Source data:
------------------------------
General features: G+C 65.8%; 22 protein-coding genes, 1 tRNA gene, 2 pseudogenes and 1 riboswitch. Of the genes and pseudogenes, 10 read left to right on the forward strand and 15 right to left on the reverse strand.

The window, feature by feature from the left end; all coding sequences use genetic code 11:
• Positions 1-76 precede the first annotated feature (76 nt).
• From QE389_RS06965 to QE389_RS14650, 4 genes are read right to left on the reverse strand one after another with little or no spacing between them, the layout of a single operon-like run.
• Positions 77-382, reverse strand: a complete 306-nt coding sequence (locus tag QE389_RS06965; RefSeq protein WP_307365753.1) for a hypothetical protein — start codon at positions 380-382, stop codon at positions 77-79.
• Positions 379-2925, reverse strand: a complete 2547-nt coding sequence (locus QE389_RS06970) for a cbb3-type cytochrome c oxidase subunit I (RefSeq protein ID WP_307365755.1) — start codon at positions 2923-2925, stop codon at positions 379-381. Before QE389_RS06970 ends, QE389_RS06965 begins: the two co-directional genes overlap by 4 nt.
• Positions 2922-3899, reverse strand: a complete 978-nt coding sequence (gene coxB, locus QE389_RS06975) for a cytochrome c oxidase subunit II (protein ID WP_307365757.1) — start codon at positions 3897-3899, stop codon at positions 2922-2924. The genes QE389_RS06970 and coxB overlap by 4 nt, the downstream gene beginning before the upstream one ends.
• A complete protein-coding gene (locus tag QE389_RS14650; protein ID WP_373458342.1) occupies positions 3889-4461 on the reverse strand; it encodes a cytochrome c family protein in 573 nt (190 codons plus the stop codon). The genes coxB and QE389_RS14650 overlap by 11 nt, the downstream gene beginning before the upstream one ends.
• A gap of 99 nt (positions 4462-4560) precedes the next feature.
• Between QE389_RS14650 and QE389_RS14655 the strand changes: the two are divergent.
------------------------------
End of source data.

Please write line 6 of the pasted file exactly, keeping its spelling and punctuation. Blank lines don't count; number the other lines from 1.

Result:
• Positions 379-2925, reverse strand: a complete 2547-nt coding sequence (locus QE389_RS06970) for a cbb3-type cytochrome c oxidase subunit I (RefSeq protein ID WP_307365755.1) — start codon at positions 2923-2925, stop codon at positions 379-381. Before QE389_RS06970 ends, QE389_RS06965 begins: the two co-directional genes overlap by 4 nt.